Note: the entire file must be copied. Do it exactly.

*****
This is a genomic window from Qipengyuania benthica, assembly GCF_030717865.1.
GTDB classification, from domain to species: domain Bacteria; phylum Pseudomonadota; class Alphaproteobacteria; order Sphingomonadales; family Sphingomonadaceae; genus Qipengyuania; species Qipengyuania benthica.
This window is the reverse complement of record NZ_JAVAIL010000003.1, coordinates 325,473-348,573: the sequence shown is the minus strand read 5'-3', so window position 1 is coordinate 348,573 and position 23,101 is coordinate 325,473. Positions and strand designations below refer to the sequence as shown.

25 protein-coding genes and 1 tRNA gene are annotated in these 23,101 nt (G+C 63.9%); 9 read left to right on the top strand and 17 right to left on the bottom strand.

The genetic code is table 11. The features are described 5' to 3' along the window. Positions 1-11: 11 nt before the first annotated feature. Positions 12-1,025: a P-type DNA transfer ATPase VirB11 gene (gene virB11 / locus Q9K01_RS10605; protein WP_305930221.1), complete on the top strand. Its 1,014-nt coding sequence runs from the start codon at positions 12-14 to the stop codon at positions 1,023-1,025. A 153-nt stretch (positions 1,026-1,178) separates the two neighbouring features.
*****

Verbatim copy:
This is a genomic window from Qipengyuania benthica, assembly GCF_030717865.1.
GTDB classification, from domain to species: domain Bacteria; phylum Pseudomonadota; class Alphaproteobacteria; order Sphingomonadales; family Sphingomonadaceae; genus Qipengyuania; species Qipengyuania benthica.
This window is the reverse complement of record NZ_JAVAIL010000003.1, coordinates 325,473-348,573: the sequence shown is the minus strand read 5'-3', so window position 1 is coordinate 348,573 and position 23,101 is coordinate 325,473. Positions and strand designations below refer to the sequence as shown.

25 protein-coding genes and 1 tRNA gene are annotated in these 23,101 nt (G+C 63.9%); 9 read left to right on the top strand and 17 right to left on the bottom strand.

The genetic code is table 11. The features are described 5' to 3' along the window. Positions 1-11: 11 nt before the first annotated feature. Positions 12-1,025: a P-type DNA transfer ATPase VirB11 gene (gene virB11 / locus Q9K01_RS10605; protein WP_305930221.1), complete on the top strand. Its 1,014-nt coding sequence runs from the start codon at positions 12-14 to the stop codon at positions 1,023-1,025. A 153-nt stretch (positions 1,026-1,178) separates the two neighbouring features.